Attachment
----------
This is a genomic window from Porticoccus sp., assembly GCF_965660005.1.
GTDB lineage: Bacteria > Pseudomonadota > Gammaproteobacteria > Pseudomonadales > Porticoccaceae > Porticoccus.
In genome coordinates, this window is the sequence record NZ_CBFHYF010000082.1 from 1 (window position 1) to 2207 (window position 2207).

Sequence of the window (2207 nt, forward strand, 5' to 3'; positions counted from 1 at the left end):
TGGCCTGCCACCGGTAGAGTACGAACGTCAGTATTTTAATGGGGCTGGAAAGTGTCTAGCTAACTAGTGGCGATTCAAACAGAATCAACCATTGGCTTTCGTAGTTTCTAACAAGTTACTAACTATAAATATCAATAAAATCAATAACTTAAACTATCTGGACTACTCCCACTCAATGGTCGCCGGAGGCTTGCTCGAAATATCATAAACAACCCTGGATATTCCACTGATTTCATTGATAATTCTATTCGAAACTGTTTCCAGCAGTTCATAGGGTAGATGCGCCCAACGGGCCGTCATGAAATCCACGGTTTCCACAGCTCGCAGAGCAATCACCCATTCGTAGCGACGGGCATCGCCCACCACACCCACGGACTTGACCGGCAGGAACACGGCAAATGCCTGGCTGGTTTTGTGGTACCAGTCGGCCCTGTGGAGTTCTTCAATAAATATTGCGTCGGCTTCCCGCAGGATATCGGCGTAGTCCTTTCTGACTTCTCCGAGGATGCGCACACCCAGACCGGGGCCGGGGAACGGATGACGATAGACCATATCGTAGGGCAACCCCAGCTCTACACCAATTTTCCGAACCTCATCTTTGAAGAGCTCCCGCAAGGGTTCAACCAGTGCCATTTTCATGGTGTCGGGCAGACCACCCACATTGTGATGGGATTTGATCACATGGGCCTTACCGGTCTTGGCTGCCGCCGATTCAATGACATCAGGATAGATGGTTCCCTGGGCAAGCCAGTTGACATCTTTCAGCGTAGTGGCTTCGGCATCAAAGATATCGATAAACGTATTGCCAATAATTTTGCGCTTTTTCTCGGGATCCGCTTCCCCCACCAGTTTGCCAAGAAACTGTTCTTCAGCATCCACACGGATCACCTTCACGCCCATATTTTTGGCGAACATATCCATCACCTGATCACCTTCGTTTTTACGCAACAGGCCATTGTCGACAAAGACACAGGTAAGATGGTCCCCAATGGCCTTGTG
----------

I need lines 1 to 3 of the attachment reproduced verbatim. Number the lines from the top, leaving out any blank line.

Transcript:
This is a genomic window from Porticoccus sp., assembly GCF_965660005.1.
GTDB lineage: Bacteria > Pseudomonadota > Gammaproteobacteria > Pseudomonadales > Porticoccaceae > Porticoccus.
In genome coordinates, this window is the sequence record NZ_CBFHYF010000082.1 from 1 (window position 1) to 2207 (window position 2207).